An explainer on hemp-derived CBD laws, policies and the future of legalization.
In 2018, the Agriculture Improvement Act of 2018 (aka the “Farm Bill”) was signed into law, removing hemp from the Controlled Substances Act. In other words, CBD with no more than 0.3% THC was federally legalized! Despite this major stride, regulations have been pretty tight and tend to vary by state.
Today, we’re digging into the current legality of CBD, as well as policies, and where legalization is headed. This guide will give you a general understanding of how the United States treats CBD. As the saying goes: the more you know…
What’s the Farm Bill?
First, let’s take a look at the 2014 Farm Bill. It legalized the sale of “non-viable hemp material” grown in select states that were participating in the Hemp Pilot Program. Fast forward to 2018, the Farm Bill officially made it possible to manufacture and sell hemp goods with no more than 0.3% THC (the intoxicating cannabinoid in the cannabis plant). At this point, the Food and Drug Administration (FDA) was given the task of regulating hemp-derived CBD.
While it’s legal to sell it for industrial purposes or as an ingredient in skincare and hair care products among other items, CBD businesses can’t advertise any medical claims. Consequences can range from warning letters, or in more severe cases, massive fines and recalls. Yikes! However, there’s some new legislation that may eventually grant brands permission to market CBD as a dietary supplement.
CBD policies to be aware of
Although the Farm Bill ushered in the legalization of CBD across the US, laws and policies differ by state. This has inevitably caused a lot of confusion! For example, some strictly forbid certain extracts, whereas others are relatively lax in their approach. Here’s an overview of how some states handle the manufacturing and distribution of CBD products:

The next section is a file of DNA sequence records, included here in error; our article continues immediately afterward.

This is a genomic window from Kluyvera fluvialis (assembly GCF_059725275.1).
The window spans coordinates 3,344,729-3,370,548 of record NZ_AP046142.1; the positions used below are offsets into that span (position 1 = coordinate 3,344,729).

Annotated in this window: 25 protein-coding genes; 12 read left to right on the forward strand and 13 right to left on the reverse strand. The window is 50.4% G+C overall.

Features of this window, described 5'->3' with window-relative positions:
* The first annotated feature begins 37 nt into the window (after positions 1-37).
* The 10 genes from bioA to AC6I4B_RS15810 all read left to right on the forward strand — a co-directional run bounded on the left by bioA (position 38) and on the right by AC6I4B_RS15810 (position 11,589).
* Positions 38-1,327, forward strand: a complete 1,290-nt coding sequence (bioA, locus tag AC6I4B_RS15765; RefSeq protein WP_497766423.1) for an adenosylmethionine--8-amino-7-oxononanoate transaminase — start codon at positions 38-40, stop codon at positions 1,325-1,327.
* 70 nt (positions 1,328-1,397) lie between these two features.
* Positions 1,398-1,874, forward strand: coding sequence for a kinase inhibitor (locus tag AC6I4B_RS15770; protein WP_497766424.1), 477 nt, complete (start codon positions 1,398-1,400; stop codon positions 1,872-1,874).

- Massachusetts (our home state!): FDA-approved medical marijuana and CBD products are legal.
- Utah: It’s completely legal to use CBD oil with less than 0.3% THC, but the same doesn’t apply to edibles. Strangely enough, there’s one exception to the rule… only gelatin cubes are permitted!
- North Carolina: Growing hemp is illegal, but it can be used for medical purposes, so long as it contains less than 0.9% THC.
- California: Medical marijuana and CBD products approved by the FDA are legal.
- Texas: CBD products are legal if below 0.3% THC. CBD for medical use is permitted if below 0.5% THC.
Where cannabis legalization is headed
It’s a bit tough to say, since regulations are ever-changing and remain a little hazy; but there’s been some decent progress that may contribute to a greener future that benefits all.
As outlined in the 2018 Farm Bill, research and development of CBD for therapeutic purposes is required. The FDA has an essential role in supporting scientific studies on the medical uses of cannabis, in order to solidify its review and approval process. If all goes well, we’ll probably see more CBD products emerge in the market! To boot, a US senate committee voted to advance funding legislation encouraging the federal government to reconsider inconsistent THC restrictions on hemp. This too would open up the pathway for additional CBD products. Let’s hope the federal government establishes a stronger, less arbitrary system!
So what does this all mean?
CBD regulations are still in flux, but things might change for the better as the industry continues to thrive! We’ll be sure to keep you posted.
Here at Safo, all products – scalp serum, hair moisturizer and forthcoming shampoo – adhere to state and FDA regulations. Our formulas are third-party lab tested, dermatologist-approved, and contain less than 0.3% THC. If you’re new to CBD and want to learn more about product safety, transparency and compliance, check out this enlightening blog post!